What are common emotions experienced in your culture? In the United States, happiness, anger, sadness, and fear are considered common emotions. The traditional theory of emotion assumes emotions are universally recognized by all humans. This theory dominates pop culture, with movies like Pixar’s Inside Out, which features characters personifying five emotions that coordinate our every action, and items like Amazon’s Halo Watch, which claims to detect emotions based on tone of voice. Yet, it is not possible to determine what emotion someone is experiencing based only on their face or tone of voice. Instead, our brain makes a prediction that is influenced by past experience, the current context, and interoceptive signals from our body (e.g., heart and breathing rate, hunger cues) from a culture-specific perspective (Barrett, 2017). This prediction is made meaningful through language, such as emotion words. However, our brain’s predictions are not always accurate.
So, what does it mean for an emotion to be universal? A universal emotion is an emotion that is associated with a single facial expression across cultures. For example, an American adult, when angry, scowls with pinched eyebrows. If anger was a universal emotion, then a Chinese adult, when angry, would also scowl with pinched eyebrows.
To test whether universal emotions exist, Dr. Paul Ekman and his research team created a set of standardized facial expression images by having actors make exaggerated facial expressions for happiness, surprise, sadness, anger, fear, and disgust (Ekman & Friesen, 1976). Anger was represented by a scowl with pinched eyebrows, while fear was represented by raised eyebrows and wide eyes (click here for example pictures from Paul Ekman’s research group). The facial expression for each emotion was based on stereotypes from the United States, but Ekman and his research team still needed to test their facial expression images across cultures to determine if they were universally recognized.
Ekman and his team presented one facial expression image at a time to participants, who were given six emotion words (i.e., happiness, surprise, sadness, anger, fear, and disgust) to choose from to describe the image. If participants from various cultures chose the same emotion word to label a facial expression image, it would suggest that particular emotion might be universally recognized. Ekman and his research team tested the recognition of their facial expression images in three different cultures, described as “Western,” “Eastern,” and ”Preliterate” (i.e., Papua New Guinea; Ekman, 1970; Ekman, 1993). Participants in Western and Eastern cultures labeled the facial expression images with the same emotion word around 85% of the time (Ekman, 1971). Interestingly, Preliterate participants also labeled the facial expression images with the “correct” emotion word around 85% of the time, except for the facial expression image for fear (Ekman & Friesen, 1971). Despite evidence of cultural differences in recognizing fear, the traditional theory that happiness, surprise, sadness, anger, fear, and disgust are universal emotions has persisted.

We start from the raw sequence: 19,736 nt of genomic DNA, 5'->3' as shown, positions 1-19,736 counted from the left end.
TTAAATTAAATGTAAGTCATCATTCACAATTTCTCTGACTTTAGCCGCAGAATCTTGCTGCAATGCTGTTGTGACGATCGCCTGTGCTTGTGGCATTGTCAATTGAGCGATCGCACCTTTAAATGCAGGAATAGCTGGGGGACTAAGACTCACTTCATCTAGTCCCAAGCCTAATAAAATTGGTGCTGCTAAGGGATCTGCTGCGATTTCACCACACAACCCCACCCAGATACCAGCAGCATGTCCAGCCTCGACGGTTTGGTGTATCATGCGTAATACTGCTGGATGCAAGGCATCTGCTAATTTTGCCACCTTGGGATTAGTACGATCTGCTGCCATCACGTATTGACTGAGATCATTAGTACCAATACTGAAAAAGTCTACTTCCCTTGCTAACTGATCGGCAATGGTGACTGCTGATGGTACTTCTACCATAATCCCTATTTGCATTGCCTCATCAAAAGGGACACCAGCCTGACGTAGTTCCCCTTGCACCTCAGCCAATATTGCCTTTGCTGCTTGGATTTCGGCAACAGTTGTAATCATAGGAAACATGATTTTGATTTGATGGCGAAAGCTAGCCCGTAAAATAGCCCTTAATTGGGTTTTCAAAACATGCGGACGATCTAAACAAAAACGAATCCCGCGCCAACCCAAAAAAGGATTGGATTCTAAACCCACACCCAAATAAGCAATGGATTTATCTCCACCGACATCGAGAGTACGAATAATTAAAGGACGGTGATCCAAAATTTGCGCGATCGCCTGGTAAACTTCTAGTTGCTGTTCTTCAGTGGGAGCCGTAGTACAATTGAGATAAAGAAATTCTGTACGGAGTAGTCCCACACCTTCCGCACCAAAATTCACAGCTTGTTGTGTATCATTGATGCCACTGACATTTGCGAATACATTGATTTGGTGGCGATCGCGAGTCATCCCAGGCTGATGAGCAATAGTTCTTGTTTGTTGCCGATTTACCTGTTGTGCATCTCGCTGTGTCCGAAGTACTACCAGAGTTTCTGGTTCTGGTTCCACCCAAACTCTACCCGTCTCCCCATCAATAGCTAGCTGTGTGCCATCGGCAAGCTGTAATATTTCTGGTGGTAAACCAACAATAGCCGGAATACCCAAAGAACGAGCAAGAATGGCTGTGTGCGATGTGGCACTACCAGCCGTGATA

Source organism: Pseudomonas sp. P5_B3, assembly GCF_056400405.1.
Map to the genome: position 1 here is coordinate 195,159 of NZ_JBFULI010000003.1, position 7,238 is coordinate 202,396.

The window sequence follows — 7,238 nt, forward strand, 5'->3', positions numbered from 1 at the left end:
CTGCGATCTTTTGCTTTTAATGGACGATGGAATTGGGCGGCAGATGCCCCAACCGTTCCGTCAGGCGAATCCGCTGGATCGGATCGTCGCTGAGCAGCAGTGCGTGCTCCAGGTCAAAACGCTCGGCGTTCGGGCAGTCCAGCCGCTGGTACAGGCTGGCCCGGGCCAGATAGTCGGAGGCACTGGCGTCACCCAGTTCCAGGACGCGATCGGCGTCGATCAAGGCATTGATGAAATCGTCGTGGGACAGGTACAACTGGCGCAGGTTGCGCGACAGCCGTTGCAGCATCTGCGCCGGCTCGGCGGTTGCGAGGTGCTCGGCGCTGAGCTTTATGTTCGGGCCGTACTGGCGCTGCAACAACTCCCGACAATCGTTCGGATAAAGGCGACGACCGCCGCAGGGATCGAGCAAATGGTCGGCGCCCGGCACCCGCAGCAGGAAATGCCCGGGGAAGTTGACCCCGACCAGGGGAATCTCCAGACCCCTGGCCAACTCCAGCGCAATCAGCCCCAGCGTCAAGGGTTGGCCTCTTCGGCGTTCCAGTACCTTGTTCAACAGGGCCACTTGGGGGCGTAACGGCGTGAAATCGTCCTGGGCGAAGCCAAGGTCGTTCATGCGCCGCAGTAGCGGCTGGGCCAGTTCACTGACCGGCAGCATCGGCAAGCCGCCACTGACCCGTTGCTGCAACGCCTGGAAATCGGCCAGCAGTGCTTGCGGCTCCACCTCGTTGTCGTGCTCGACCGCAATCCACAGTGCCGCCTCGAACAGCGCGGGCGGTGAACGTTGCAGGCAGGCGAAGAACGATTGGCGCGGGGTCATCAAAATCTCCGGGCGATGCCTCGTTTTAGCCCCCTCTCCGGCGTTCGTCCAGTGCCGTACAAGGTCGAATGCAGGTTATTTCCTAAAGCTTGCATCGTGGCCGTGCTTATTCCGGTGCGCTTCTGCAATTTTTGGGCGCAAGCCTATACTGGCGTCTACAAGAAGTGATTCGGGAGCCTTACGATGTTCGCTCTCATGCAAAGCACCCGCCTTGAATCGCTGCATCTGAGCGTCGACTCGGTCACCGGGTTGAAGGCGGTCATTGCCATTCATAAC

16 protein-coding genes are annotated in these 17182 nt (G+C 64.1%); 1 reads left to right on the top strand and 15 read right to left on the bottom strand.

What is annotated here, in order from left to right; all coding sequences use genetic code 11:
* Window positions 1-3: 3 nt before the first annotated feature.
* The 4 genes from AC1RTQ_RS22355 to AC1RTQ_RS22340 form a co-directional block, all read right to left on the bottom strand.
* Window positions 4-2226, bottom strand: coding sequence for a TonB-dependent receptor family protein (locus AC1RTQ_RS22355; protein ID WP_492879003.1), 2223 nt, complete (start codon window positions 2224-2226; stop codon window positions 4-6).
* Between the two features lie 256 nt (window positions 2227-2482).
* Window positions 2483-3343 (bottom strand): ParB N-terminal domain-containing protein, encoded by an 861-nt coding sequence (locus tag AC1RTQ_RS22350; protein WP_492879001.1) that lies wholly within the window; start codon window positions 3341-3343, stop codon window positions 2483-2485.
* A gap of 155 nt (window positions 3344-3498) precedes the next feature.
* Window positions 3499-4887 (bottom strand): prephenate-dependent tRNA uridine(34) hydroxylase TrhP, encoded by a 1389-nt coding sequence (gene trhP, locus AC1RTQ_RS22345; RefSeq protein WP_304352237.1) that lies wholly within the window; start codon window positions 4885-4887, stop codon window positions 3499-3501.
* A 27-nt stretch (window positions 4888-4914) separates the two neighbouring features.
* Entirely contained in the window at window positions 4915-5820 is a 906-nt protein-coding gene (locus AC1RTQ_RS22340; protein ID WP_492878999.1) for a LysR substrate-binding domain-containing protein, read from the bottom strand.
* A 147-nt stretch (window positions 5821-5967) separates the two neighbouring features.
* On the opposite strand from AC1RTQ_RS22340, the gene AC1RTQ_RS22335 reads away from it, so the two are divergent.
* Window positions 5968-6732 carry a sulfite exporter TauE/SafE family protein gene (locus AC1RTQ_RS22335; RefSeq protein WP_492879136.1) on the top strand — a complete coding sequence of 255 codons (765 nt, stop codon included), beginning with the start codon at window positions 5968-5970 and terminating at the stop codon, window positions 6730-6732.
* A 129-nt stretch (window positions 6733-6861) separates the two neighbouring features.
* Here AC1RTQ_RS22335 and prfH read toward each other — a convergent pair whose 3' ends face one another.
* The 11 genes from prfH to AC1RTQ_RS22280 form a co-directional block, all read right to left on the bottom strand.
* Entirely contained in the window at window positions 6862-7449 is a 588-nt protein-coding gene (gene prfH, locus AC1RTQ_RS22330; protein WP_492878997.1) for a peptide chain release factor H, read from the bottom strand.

It is important to note that Ekman’s task was heavily constrained because participants were given a list of six emotion words to choose from to describe the facial expression images, which biased the participants’ responses. For example, imagine a participant views a facial expression image and identifies two emotions: anger and confusion. If only one of these emotions is included in the word list, then the participant can easily narrow down their options and pick the “correct” response. Indeed, participants in the United States who were not given a word list only labeled the facial expression images with the “correct” emotion word less than 50% of the time (Barrett, 2017). In addition, newer research on the recognition of these facial expression images in other cultures failed to replicate Ekman’s results. For example, when the study was repeated using the Hadza people in north-central Tanzania, participants did not label the facial expression images with the same emotion as Ekman intended (Gendron et al., 2020).